Ducharme: I think the biggest challenge is the paradigm shift that is required at this point in time. We started out as a group of motivated, passionate people who wanted to communicate and network, who wanted to get together for education and for social reasons. We wanted to heuristically improve emergency medicine through “organic growth,” as Peter Cameron would say. And you know what? Given that paradigm, that mindset, IFEM has succeeded very, very well.

But that paradigm can last only a certain amount of time and defeats itself with success. At some point as IFEM grows, as the commitment to growing emergency medicine occurs, the paradigm has to become, “we’re now a business.” Whether you call it a business or a formal organization, it becomes necessary to take the next steps so that members no longer serve merely as volunteers, saying, “I’ll participate as I can,” to much more of a “this requires attention every week.” Members of the organization need to realize there are time pressures as in any business. Yes, things move slowly, but we still have to be very responsive.

This paradigm shift means that there has to be a funding model in place because if we’re going to be an international organization that truly reaches out across the globe, we have to understand that there are very few countries where physicians can be in executive positions, pay for international travel and protect all of the time requirements for working in the IFEM. There are many countries with great people who can’t afford to travel. They can’t afford to do the work that is necessary in a leadership role and give the time that’s necessary. So we’re talking about shifting from a loosely organized society or federation to now a federation that wants to become more organized, have a business model, be sustainable with funding for a proper head office, to be timely in responses, and have people dedicated to giving time every week.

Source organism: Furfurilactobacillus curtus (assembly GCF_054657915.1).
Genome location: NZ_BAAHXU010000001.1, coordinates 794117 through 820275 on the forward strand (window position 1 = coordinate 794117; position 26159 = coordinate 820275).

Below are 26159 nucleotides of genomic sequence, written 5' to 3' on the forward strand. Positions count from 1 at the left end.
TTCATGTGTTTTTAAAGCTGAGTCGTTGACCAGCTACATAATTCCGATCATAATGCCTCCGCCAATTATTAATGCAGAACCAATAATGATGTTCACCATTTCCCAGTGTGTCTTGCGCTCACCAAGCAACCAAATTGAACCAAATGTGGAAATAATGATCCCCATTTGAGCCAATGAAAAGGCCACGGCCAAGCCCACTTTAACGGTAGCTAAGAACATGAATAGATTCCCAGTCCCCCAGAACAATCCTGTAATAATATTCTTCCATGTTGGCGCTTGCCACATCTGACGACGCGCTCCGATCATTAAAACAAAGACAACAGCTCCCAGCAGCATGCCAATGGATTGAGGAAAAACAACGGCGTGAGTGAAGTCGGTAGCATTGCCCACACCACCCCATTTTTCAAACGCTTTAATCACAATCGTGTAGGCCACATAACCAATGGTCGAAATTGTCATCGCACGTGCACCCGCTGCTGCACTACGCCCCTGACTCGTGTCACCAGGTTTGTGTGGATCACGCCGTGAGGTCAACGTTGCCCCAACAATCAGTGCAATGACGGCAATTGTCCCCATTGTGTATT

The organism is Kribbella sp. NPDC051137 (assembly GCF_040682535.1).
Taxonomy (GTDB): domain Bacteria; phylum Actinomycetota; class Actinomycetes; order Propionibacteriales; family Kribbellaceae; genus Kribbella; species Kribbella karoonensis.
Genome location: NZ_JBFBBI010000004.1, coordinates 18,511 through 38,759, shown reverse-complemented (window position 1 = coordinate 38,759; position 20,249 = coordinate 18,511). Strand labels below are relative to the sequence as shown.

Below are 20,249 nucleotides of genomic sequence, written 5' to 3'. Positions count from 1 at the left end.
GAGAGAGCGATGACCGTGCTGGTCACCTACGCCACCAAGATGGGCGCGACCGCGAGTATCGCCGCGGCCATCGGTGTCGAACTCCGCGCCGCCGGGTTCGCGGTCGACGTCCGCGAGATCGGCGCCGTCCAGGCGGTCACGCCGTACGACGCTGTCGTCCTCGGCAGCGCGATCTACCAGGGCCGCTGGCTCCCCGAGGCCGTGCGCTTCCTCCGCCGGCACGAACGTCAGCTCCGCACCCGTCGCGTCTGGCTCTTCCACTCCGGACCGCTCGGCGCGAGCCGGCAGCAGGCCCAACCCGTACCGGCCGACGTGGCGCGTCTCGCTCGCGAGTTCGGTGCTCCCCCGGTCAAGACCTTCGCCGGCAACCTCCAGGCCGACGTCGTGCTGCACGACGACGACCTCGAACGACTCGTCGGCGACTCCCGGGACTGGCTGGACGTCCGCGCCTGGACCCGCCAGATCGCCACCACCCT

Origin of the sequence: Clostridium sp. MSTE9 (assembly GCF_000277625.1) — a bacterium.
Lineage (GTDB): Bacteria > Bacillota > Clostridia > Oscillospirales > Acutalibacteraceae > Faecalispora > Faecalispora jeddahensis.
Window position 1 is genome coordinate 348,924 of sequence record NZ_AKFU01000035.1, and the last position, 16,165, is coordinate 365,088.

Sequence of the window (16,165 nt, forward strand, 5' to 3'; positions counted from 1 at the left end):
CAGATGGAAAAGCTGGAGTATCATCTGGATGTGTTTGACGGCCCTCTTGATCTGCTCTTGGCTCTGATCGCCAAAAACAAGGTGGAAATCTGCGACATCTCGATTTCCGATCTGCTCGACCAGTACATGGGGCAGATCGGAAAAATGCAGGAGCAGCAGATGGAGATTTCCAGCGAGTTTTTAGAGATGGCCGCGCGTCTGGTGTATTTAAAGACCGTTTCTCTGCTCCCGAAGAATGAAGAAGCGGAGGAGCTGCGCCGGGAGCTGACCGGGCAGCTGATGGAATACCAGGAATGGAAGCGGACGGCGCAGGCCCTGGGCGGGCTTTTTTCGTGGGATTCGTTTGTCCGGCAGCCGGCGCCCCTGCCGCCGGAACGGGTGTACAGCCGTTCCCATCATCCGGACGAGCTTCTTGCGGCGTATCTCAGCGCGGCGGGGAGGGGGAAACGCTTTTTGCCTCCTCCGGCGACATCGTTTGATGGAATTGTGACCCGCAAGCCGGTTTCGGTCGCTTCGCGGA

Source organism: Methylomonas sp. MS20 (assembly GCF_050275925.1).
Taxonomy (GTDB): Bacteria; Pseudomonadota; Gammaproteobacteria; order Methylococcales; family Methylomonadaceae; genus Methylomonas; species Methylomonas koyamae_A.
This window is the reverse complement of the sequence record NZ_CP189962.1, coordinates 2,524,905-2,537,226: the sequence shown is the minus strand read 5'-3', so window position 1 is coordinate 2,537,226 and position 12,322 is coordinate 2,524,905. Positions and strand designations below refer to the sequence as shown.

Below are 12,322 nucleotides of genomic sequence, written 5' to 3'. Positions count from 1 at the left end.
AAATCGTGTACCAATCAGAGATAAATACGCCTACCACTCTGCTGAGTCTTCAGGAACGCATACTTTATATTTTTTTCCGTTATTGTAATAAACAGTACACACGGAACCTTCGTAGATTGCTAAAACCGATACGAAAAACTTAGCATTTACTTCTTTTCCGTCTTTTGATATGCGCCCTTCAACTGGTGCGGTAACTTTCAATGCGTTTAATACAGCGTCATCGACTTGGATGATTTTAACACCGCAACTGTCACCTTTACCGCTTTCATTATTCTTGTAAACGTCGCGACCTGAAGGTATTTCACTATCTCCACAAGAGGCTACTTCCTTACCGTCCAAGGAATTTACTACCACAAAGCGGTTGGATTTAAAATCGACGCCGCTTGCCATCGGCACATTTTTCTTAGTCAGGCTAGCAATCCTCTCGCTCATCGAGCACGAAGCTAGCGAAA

EPI: That sounds like a challenging shift in mindset.

Ducharme: After 27 years of people thinking in the first paradigm, you can imagine that shifting to the second paradigm is going to make an incredible number of people uncomfortable. It’s not because we don’t want those people, because we do, but we understand that the people who said “well I’ll do this when I have time,” may find it very difficult to give time every week, and schedule and review things a certain way.  That’s a huge paradigm shift when we all have full-time jobs. So that’s the biggest barrier.

As you know if you’re a business person, there’s the curve of change management. There’s always “storming before there’s norming.” There’s unsettlement. Some people might just say, “you know what, I’m not interested in this type of model,” or “I just can’t commit the time necessary.”  Some people may find it difficult but will succeed in changing the mindset. But to get us to a business model where we have a proper number of head office staff, where we have funding in place when we need leadership coming from a less developed country to pay for their travel, to be able to commit to projects with governments or NGOs and deliver on time, that change in mindset is essential. The desire to make emergency medicine important and necessary around the world is there.  You can’t speak to a single person in our committees or the board of IFEM that doesn’t believe in the growth of emergency medicine. That’s why they’re there.


We will continue this conversation with Dr. James Ducharme next week.